Suri, the Persian rose
Or Surrey, Scientology's headquarters?
Manouchehr Saadat Noury, PhD
April 21, 2006
On April 19 actress Katie Holmes, who is engaged to movie actor Tom Cruise, gave birth to the couple's first girl who was named Suri. The name may have different meanings:
1. Cleveland Evans, president of American Name Society, told the reporters that the baby girl Cruise's name was so obscure that it didn't make it into his book. Evans’s book, “The Great Big Book of Baby Names” includes of roughly 10,000 names. But he did find “Suri” in The Complete Book of Muslim and Persian Names where it was defined as "a beautiful red rose".
2. According to the statement published by Cruise's publicist, Suri would also have an association to Sarah, which is Hebrew for princess.
Suri as a flower in Persian Culture is actually one of the members of Rose family and most Iranians call it as Gol-e-Mohammadi. Its scientific botanical name is Rosa damascena Mill (RDM). On the basis of various documents, the flower was firstly originated in Iran and it was possibly called simply as Rose. It is speculated that after Iran became a part of Muslim world, the Arab invaders became familiar with the rose and they introduced it to the gardens located in Damascus in Syria (in Persian: Suri-eh). Later, the Westerners called it as Rosa damascene (a part of scientific name) and Suri (as a local name).
Hurst et al in studying on Rose family explained the Persian origin of the flower and he referred to RDM as well as to some other varieties. In their “Notes on the Origin of the Moss-Rose”, the researchers wrote,
Notwithstanding these records we are inclined to believe that the Rose has been cultivated in the fields and gardens of Asia from time immemorial, and that its native country can only be surmised. The fact of its sterility suggests an origin under cultivation, and it is worthy of note that R. centifolia L, does not "stool" so freely as R. gallica L., nor does it root so well from cuttings and layers as R. damascena Mill, so that its chances of survival and increase in a wild state would be very small. The fact that the habitats given are on the borders of or in Persia is also significant, for Persia is a country which has been famous for its fragrant Roses from the earliest times.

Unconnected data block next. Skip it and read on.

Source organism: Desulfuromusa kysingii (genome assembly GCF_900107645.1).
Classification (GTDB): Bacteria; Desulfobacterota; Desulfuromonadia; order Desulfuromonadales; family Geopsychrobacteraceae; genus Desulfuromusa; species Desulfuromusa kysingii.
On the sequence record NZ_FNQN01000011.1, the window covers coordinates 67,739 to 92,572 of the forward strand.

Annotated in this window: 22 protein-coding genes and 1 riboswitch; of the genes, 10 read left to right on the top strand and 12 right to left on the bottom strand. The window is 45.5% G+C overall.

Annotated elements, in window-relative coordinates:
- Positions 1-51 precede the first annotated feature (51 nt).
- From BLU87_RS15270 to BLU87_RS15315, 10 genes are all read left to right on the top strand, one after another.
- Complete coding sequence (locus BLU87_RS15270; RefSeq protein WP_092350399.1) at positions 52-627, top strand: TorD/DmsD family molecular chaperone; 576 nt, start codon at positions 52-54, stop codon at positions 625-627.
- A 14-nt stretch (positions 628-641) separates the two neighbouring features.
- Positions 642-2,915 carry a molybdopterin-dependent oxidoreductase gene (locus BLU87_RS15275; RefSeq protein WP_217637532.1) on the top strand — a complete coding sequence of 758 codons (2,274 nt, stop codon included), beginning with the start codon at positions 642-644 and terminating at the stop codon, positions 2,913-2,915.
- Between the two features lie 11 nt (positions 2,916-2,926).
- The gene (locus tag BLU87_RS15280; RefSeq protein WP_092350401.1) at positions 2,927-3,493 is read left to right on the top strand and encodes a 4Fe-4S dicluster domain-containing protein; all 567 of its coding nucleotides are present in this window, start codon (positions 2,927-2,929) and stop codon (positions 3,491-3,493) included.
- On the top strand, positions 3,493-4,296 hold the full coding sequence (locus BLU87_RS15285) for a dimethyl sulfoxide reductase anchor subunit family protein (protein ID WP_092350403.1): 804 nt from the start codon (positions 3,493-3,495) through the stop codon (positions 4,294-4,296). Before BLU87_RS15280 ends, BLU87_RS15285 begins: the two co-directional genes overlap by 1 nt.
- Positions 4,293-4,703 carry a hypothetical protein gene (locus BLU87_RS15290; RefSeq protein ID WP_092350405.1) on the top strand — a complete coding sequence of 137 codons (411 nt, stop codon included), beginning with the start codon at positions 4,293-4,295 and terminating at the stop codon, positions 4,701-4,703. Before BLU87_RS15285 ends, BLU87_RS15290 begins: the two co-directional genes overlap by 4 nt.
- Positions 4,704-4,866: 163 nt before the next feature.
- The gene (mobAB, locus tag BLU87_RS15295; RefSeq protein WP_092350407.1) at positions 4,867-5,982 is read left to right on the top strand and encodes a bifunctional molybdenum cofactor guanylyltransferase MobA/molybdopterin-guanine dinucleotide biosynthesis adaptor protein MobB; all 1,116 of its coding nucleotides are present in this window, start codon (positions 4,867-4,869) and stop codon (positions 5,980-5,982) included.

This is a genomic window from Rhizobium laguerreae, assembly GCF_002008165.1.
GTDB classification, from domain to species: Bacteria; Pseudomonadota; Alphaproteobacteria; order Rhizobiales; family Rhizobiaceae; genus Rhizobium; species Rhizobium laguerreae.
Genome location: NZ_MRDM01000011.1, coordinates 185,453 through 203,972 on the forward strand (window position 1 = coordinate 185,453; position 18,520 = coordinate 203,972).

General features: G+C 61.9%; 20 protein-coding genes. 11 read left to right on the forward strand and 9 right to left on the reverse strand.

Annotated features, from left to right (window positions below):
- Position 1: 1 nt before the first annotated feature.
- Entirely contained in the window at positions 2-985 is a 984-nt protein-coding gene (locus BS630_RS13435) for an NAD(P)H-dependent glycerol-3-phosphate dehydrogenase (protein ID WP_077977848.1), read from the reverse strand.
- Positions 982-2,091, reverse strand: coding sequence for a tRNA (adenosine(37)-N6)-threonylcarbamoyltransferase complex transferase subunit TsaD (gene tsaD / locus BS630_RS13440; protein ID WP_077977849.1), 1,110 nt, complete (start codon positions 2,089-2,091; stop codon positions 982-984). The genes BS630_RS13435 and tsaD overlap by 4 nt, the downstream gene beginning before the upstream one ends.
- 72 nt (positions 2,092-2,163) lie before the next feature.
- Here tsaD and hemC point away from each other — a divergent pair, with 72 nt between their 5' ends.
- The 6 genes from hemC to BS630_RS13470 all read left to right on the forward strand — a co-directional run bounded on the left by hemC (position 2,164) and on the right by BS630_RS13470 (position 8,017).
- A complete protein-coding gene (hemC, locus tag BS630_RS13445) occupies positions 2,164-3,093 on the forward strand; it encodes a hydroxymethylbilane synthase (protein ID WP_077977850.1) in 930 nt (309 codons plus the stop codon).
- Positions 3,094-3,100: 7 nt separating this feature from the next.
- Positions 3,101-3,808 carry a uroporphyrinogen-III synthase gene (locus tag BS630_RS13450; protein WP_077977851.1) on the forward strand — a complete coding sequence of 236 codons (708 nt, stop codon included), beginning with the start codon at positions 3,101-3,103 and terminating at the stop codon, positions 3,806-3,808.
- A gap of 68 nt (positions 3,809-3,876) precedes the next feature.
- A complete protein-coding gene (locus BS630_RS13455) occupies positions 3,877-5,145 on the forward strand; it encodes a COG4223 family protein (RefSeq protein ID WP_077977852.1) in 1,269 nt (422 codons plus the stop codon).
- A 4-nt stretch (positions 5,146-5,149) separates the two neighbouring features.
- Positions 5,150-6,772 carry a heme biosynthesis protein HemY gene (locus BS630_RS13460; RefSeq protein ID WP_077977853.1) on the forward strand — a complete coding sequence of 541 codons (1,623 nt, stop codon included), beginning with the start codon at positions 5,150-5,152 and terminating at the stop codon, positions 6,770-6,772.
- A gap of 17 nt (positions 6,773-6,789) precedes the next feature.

Fluckiger (1862) refers to a Persian document in the National Library in Paris which states that in the year 810, the province of Fars was required to pay an annual tribute of 30,000 bottles of Rose-water (in Persian: Golaab) to the Treasury of Baghdad. The most important cultivations of Roses for distilling Rose water were near Shiraz, and are "even to this day" (Fluckiger, 1883). Lindley (1820) in commenting on the celebrated Roses of Shiraz, praised so enthusiastically by Kaempfer (1712) suggests that the Rose of Shiraz may be the Cabbage-Rose (a. centifolia L.) or possibly R. damascena Mill.
It was at Shiraz that one of the masterpieces of the Rubaiyyat of Omar Khayyam was transcribed in 1460. The immortal Persian poet and philosopher, who flourished in the eleventh and twelfth centuries, was a passionate lover of the Rose, as well of the Wine, and red, white, yellow and flesh-colored Roses are referred to in the Rubaiyyat. It is related by Fitz Gerald (1859) that one day in a garden Omar Khayyam said to one of his pupils that his tomb shall be in a spot where the North wind may scatter Roses over it, and it was so, for on his grave at Naishabur a Rose tree was planted.
In Persian literature, Suri flower (in Persian: Gol-e-Suri) has been also called as Gol-e-Nowruz (New Day Flower). Manouchehri Damghani, the famous Iranian poet of 11 th century, refers to Suri as it appears when Iranian NewYear (Nowruz) arrives: Here is his poem in Persian:
Aamad Nowruz maah baa Gol-e-Suri beham.
Baadeh-e-Suri beggir, bar Gol-e-Suri becham.
In present-day Iran, Suri or Gol-e-Mohammadi is mainly cultivated in the central province of Esfahan (Isfahan). Other important cultivation sites of the flower are known to be in Shiraz, Kerman, Kashan, Golpayehgaan, and Natanz!
It should be noted if the name of Tom Cruise’s daughter spells as Surrey that would be a town in South East of England where Lafayette Ron Hubbard's home was and where the Scientology's headquarters is built. Lafayette Ronald Hubbard (1911-1986), better known as L. Ron Hubbard, was a prolific American author and founder of the controversial Church of Scientology. In addition to the books on Scientology, he wrote science fiction, business management texts, essays, and poetry. Tom cruise is known to be a member of the Church of Scientology.
In addition to the Surrey as a county town in England, Surrey was the surname of a British Poet, Henry Howard Surrey who with Thomas Wyatt introduced French and Italian forms into English verse. Surrey was also a late 19 th century four-wheeled two-seated carriage used in the United Kingdom.
-- Hurst, D.L., J.P., F.L.S., and Mabel S. G. Breeze, B.Sc. (1922): “Notes on the Origin of the Moss-Rose”, J. Royal Horti’l Soc., Vol. XLVII.
-- Jaami, M. (2005): Online Article on “Some Leaves of Flower History”, Keyword: Gol-e-Suri (in Persian).
-- The New Lexicon Webster’s Encyclopedic Dictionary of the English Language (1988): Canadian Edition, Lexicon Publications, Inc., New York.
-- Various News Sources (2006): Latest News on Suri, the new daughter of Tom Cruise.
-- Wikipedia Encyclopedia (2006): Online Article on "Hubbard", Keyword: L. Ron Hubbard.
More: Suri or “Gol-e-Mohammadi”, Persian text.